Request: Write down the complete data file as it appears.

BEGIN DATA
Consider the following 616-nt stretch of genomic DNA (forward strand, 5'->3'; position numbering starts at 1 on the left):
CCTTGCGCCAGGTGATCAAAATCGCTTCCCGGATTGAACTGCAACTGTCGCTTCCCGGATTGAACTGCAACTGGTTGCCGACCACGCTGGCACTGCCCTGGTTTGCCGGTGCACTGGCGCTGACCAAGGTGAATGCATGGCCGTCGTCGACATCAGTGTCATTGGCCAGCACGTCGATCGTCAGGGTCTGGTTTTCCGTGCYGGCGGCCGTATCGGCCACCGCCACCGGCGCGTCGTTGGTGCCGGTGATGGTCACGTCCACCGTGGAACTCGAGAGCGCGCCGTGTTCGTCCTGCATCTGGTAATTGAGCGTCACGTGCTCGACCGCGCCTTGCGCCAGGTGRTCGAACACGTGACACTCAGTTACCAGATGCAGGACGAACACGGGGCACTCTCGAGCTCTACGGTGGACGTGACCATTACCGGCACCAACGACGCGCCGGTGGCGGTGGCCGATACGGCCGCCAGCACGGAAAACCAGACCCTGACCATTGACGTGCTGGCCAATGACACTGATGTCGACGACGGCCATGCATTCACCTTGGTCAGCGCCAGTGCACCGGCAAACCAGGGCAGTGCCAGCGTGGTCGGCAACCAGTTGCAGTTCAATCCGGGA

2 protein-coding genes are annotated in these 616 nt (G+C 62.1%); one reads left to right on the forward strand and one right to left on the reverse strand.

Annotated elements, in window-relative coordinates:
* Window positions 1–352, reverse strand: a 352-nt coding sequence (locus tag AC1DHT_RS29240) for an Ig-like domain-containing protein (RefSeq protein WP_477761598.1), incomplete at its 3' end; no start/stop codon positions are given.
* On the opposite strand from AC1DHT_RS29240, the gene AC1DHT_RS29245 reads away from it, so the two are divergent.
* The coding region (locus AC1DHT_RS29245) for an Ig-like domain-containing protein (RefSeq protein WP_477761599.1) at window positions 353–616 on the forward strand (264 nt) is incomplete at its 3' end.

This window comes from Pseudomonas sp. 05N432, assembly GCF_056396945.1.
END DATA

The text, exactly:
Consider the following 616-nt stretch of genomic DNA (forward strand, 5'->3'; position numbering starts at 1 on the left):
CCTTGCGCCAGGTGATCAAAATCGCTTCCCGGATTGAACTGCAACTGTCGCTTCCCGGATTGAACTGCAACTGGTTGCCGACCACGCTGGCACTGCCCTGGTTTGCCGGTGCACTGGCGCTGACCAAGGTGAATGCATGGCCGTCGTCGACATCAGTGTCATTGGCCAGCACGTCGATCGTCAGGGTCTGGTTTTCCGTGCYGGCGGCCGTATCGGCCACCGCCACCGGCGCGTCGTTGGTGCCGGTGATGGTCACGTCCACCGTGGAACTCGAGAGCGCGCCGTGTTCGTCCTGCATCTGGTAATTGAGCGTCACGTGCTCGACCGCGCCTTGCGCCAGGTGRTCGAACACGTGACACTCAGTTACCAGATGCAGGACGAACACGGGGCACTCTCGAGCTCTACGGTGGACGTGACCATTACCGGCACCAACGACGCGCCGGTGGCGGTGGCCGATACGGCCGCCAGCACGGAAAACCAGACCCTGACCATTGACGTGCTGGCCAATGACACTGATGTCGACGACGGCCATGCATTCACCTTGGTCAGCGCCAGTGCACCGGCAAACCAGGGCAGTGCCAGCGTGGTCGGCAACCAGTTGCAGTTCAATCCGGGA

2 protein-coding genes are annotated in these 616 nt (G+C 62.1%); one reads left to right on the forward strand and one right to left on the reverse strand.

Annotated elements, in window-relative coordinates:
* Window positions 1–352, reverse strand: a 352-nt coding sequence (locus tag AC1DHT_RS29240) for an Ig-like domain-containing protein (RefSeq protein WP_477761598.1), incomplete at its 3' end; no start/stop codon positions are given.
* On the opposite strand from AC1DHT_RS29240, the gene AC1DHT_RS29245 reads away from it, so the two are divergent.
* The coding region (locus AC1DHT_RS29245) for an Ig-like domain-containing protein (RefSeq protein WP_477761599.1) at window positions 353–616 on the forward strand (264 nt) is incomplete at its 3' end.

This window comes from Pseudomonas sp. 05N432, assembly GCF_056396945.1.